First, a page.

Jasper Wijnands a.k.a Shook is an independent producer, composer and musician based in The Netherlands. Shook’s’ music is inspired by artists such as Air and Yellow Magic Orchestra. In 2013 Shook released his self-titled debut album and later released the synth-pop and jazz funk inspired Spectrum in 2014, from which Milestones was featured in the very first episode of Netflix series Better Call Saul. He has been commissioned to do remixes for artists Kimbra, Jamiroquai, Phoenix, Ellie Goulding and many others.
We chatted with Jasper on how he’s using Sequential instruments in his music:
What made you choose Sequential?
“The Prophet ’08 was my first analog synthesizer. I remember I was so happy when I bought it and brought it back home. The way you can shape sound and get results in such an intuitive way was a very refreshing way for me to create music. It eventually ended up all over my album Spectrum.
A few years later, Dave Smith released the Prophet 12, which was also really incredible to me. I remember watching YouTube videos and listening to all the sound demos online. After testing it in the music shop, I bought it, brought it back to my studio, and I started creating huge pad sounds which ended up on my next album Continuum. You can hear Prophet 12 pads all over my song You Were Bigger Than Life.”
What’s one of your favorite things about Sequential synthesizers?
“I think Sequential synthesizers are all are unique. They all have a character of their own. The Prophet 12 is probably the Sequential synth I use most because it can cover such a wide range of sounds. It can do warm, cold, digital, or anywhere in between. It has this very nice hybrid quality in its sound which I really like.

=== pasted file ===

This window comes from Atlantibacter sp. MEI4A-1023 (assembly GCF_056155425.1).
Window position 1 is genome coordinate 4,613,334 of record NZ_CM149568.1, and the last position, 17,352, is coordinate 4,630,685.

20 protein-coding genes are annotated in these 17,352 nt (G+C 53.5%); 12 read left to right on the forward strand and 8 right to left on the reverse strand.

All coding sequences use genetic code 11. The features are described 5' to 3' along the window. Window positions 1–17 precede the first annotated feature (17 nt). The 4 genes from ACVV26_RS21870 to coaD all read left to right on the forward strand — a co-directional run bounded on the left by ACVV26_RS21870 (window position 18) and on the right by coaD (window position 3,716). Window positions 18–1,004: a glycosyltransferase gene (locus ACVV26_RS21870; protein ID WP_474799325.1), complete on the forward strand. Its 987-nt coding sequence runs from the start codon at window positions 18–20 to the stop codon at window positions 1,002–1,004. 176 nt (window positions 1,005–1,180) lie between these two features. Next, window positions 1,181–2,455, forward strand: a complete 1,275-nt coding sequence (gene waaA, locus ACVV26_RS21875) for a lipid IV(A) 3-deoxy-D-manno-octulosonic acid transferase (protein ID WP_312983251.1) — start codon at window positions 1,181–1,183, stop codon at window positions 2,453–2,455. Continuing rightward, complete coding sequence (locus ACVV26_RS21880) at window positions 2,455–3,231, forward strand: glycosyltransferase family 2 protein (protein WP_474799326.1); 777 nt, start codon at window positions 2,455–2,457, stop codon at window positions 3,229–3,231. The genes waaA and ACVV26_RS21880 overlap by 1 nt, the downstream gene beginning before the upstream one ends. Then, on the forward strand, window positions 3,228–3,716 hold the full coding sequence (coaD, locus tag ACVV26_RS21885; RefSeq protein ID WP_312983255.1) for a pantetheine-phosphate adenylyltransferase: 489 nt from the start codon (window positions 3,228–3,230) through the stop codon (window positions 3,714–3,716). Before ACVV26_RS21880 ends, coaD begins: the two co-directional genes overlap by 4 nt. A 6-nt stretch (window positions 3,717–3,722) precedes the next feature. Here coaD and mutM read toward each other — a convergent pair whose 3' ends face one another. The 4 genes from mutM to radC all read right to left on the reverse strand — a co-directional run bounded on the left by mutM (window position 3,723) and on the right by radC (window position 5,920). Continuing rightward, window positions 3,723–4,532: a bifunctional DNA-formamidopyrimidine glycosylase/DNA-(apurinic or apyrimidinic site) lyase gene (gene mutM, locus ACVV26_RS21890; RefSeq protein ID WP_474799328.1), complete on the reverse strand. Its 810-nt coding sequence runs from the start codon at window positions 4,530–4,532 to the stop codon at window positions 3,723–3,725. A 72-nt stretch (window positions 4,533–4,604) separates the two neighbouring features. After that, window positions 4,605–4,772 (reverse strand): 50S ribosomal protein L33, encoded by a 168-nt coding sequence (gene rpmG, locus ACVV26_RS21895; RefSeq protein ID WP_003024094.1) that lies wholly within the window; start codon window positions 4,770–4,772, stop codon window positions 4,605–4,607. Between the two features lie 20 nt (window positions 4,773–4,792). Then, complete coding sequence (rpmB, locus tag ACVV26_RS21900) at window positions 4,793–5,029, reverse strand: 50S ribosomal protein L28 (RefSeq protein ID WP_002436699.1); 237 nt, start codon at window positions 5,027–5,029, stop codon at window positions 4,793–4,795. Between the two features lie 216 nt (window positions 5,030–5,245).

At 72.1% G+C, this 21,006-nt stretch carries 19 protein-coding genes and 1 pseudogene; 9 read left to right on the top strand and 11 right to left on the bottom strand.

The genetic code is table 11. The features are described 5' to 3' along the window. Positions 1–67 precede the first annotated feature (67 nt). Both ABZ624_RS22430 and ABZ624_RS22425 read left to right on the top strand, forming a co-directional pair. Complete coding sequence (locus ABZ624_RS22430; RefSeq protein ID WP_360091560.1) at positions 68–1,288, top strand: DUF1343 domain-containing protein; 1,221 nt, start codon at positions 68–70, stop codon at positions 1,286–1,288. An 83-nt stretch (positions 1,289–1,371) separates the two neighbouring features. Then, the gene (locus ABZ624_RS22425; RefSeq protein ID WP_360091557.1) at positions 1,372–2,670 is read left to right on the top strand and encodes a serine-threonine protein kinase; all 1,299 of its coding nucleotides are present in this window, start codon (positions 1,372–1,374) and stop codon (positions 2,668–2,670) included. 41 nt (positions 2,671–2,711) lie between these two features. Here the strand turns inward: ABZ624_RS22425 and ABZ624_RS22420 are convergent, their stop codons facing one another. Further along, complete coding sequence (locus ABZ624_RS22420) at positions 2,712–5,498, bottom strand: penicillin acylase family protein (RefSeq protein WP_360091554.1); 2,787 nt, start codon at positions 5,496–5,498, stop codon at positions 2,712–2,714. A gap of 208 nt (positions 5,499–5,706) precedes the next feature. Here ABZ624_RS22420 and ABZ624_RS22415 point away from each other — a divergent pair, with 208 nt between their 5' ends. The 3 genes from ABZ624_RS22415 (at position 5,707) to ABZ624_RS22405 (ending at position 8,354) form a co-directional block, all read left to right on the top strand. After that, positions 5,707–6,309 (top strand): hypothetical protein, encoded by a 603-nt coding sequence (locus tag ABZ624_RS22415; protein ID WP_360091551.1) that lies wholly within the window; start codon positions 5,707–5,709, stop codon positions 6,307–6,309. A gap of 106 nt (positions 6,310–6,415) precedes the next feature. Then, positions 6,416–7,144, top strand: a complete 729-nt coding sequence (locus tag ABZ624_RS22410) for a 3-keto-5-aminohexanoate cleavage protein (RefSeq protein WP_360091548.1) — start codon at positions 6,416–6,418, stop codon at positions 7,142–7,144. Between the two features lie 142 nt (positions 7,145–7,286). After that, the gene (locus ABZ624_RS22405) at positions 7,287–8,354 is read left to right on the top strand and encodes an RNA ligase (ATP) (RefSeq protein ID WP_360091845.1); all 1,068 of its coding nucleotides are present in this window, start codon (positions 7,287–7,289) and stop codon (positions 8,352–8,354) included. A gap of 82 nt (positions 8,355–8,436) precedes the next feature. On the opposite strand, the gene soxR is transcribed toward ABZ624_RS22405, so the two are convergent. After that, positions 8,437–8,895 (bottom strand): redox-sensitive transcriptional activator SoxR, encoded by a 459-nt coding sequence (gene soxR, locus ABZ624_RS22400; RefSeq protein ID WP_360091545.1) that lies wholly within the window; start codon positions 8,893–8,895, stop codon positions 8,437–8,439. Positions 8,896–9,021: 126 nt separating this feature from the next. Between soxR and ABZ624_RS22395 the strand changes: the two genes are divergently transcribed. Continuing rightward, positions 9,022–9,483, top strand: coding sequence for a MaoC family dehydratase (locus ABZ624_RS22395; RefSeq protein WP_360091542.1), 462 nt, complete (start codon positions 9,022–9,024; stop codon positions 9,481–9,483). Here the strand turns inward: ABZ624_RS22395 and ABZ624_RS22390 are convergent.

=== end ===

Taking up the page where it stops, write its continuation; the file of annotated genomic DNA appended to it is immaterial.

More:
Lately I have also been using the Prophet X a lot. Because of its sampling capabilities, it opens up a whole new world of sound-shaping possibilities. I like it that I can start with any sound and shape it to a sound I’ve never heard before. I like the idea of using acoustic elements within a sound and combining that with digital sounds. I like the sounds of nature, but I also like digital sounds. I try to find a balance between the two in creating music and sound.”
What does the Prophet X give you that other synths might not?
“I always wanted to use a modern sampler synthesizer, not in a workstation kind of way, but more in the spirit of the classic Fairlight and E-Mu Emulator sampler synthesizers. I think the Prophet X can do these classic sounds very well but with all the modern conveniences. That makes it quite special.”
Any interesting tricks or techniques you’d like to share?
“On the Prophet X, I like it that you can use Hack and Decimate to really give the samples a lot of grit and character. Also, the ability to incorporate user samples in the Prophet X opens up a whole new world of possibilities. Lately I have been recording loads of sounds with my portable recorder, and I can’t wait to load them into the Prophet X. I think it will produce interesting results.”
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